In Frankfort everybody wears clean clothes, and I think we
noticed that this strange thing was the case in Hamburg, too,
and in the villages along the road.
Even in the narrowest
and poorest and most ancient quarters of Frankfort neat
and clean clothes were the rule. The little children
of both sexes were nearly always nice enough to take into
a body's lap. And as for the uniforms of the soldiers,
they were newness and brightness carried to perfection.
One could never detect a smirch or a grain of dust
upon them. The street-car conductors and drivers wore
pretty uniforms which seemed to be just out of the bandbox,
and their manners were as fine as their clothes.
In one of the shops I had the luck to stumble upon a book
which has charmed me nearly to death. It is entitled
THE LEGENDS OF THE RHINE FROM BASLE TO ROTTERDAM,
by F. J. Kiefer; translated by L. W. Garnham, B.A.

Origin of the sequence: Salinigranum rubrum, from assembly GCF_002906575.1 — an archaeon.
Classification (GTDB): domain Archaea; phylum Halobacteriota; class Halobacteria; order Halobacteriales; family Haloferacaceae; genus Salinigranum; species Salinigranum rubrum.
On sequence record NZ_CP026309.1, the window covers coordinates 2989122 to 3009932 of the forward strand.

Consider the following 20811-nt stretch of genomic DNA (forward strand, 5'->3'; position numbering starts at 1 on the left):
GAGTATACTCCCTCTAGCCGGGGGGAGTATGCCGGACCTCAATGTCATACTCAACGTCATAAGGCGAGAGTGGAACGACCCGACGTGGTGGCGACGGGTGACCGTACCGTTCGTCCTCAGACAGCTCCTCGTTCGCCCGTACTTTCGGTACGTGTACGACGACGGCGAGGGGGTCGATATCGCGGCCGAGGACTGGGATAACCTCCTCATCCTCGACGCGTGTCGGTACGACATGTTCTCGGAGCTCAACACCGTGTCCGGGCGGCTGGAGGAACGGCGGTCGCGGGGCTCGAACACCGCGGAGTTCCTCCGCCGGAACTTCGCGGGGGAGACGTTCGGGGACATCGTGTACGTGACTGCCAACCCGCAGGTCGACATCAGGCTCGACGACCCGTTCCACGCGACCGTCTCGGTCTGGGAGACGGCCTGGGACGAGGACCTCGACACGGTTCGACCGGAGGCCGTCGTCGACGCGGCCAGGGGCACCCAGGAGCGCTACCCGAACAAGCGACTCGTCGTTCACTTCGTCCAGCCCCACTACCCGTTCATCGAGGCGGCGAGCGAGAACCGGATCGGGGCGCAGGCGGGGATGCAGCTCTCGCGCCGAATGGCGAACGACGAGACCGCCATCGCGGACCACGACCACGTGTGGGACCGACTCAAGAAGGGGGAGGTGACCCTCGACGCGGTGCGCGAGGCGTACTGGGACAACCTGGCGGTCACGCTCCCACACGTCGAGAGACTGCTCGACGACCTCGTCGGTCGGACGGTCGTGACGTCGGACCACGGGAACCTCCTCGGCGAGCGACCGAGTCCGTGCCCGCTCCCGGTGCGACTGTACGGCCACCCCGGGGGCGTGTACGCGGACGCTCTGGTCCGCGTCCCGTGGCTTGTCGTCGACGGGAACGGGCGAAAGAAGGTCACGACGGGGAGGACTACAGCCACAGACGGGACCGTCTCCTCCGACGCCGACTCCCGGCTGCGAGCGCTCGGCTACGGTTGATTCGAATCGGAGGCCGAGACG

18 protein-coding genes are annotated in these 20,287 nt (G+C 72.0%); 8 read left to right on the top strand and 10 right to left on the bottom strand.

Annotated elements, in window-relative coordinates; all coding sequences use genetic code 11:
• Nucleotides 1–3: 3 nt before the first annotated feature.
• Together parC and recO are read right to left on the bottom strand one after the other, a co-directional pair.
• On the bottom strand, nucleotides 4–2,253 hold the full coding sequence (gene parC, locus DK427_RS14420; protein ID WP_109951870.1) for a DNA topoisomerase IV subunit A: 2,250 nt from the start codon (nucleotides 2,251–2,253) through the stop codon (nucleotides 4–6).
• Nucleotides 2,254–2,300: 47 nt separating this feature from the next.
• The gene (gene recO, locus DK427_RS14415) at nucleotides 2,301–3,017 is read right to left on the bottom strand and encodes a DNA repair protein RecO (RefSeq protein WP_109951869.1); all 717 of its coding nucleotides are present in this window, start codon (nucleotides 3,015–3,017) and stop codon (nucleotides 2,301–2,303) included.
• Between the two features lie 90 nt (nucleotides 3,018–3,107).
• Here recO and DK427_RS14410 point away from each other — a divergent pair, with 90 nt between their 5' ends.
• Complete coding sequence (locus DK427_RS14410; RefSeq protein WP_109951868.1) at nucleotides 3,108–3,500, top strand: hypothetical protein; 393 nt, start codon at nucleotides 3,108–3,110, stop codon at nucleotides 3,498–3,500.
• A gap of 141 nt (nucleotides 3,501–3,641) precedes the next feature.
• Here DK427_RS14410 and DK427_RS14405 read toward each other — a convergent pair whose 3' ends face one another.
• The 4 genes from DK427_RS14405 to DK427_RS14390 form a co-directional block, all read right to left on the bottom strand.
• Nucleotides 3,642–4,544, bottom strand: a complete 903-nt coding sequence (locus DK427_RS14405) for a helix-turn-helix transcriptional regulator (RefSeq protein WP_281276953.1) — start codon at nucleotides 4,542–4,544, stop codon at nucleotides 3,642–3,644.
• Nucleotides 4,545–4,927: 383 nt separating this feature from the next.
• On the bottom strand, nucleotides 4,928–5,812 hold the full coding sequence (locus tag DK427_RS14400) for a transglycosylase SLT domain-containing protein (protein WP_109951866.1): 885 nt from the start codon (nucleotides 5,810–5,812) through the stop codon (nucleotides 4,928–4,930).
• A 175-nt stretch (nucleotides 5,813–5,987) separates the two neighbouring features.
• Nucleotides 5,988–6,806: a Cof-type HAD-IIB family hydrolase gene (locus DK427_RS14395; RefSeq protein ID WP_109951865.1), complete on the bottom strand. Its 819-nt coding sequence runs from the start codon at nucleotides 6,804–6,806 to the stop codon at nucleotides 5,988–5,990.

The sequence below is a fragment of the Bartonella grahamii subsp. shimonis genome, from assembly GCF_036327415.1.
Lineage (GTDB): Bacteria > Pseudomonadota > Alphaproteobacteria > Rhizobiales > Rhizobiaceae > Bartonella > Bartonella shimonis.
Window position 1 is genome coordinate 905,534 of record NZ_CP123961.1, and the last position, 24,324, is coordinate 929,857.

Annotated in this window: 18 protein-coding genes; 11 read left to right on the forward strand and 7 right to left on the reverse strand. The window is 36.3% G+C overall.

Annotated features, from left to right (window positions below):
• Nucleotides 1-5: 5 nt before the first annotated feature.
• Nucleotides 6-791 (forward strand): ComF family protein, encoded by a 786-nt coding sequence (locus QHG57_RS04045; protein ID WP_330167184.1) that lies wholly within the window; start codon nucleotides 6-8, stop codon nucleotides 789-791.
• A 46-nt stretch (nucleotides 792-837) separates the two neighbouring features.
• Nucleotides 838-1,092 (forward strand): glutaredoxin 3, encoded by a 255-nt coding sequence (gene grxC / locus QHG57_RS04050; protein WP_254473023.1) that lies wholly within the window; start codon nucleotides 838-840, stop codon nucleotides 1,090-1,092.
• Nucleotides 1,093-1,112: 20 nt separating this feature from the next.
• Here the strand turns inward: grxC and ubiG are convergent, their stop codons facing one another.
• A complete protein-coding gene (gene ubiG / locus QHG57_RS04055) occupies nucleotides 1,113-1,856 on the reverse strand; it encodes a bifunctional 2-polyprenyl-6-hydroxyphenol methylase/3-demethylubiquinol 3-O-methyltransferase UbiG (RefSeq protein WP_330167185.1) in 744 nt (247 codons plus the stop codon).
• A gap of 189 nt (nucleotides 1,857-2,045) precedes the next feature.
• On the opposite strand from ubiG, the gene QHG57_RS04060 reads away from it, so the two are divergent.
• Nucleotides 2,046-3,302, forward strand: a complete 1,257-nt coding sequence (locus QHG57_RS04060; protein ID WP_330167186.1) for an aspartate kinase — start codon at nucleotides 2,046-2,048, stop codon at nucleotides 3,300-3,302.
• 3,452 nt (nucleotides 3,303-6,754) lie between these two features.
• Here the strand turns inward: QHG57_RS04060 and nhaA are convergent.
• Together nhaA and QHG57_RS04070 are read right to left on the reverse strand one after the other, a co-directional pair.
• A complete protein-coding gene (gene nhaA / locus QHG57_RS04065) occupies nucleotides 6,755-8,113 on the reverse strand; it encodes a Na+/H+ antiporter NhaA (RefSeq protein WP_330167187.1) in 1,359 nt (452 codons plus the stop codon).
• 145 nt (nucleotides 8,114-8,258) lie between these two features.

All tourists MENTION the Rhine legends - in that sort of way
which quietly pretends that the mentioner has been familiar
with them all his life, and that the reader cannot possibly
be ignorant of them - but no tourist ever TELLS them.
So this little book fed me in a very hungry place; and I,
in my turn, intend to feed my reader, with one or two
little lunches from the same larder. I shall not mar
Garnharn's translation by meddling with its English;
for the most toothsome thing about it is its quaint
fashion of building English sentences on the German plan
- and punctuating them accordingly to no plan at all.
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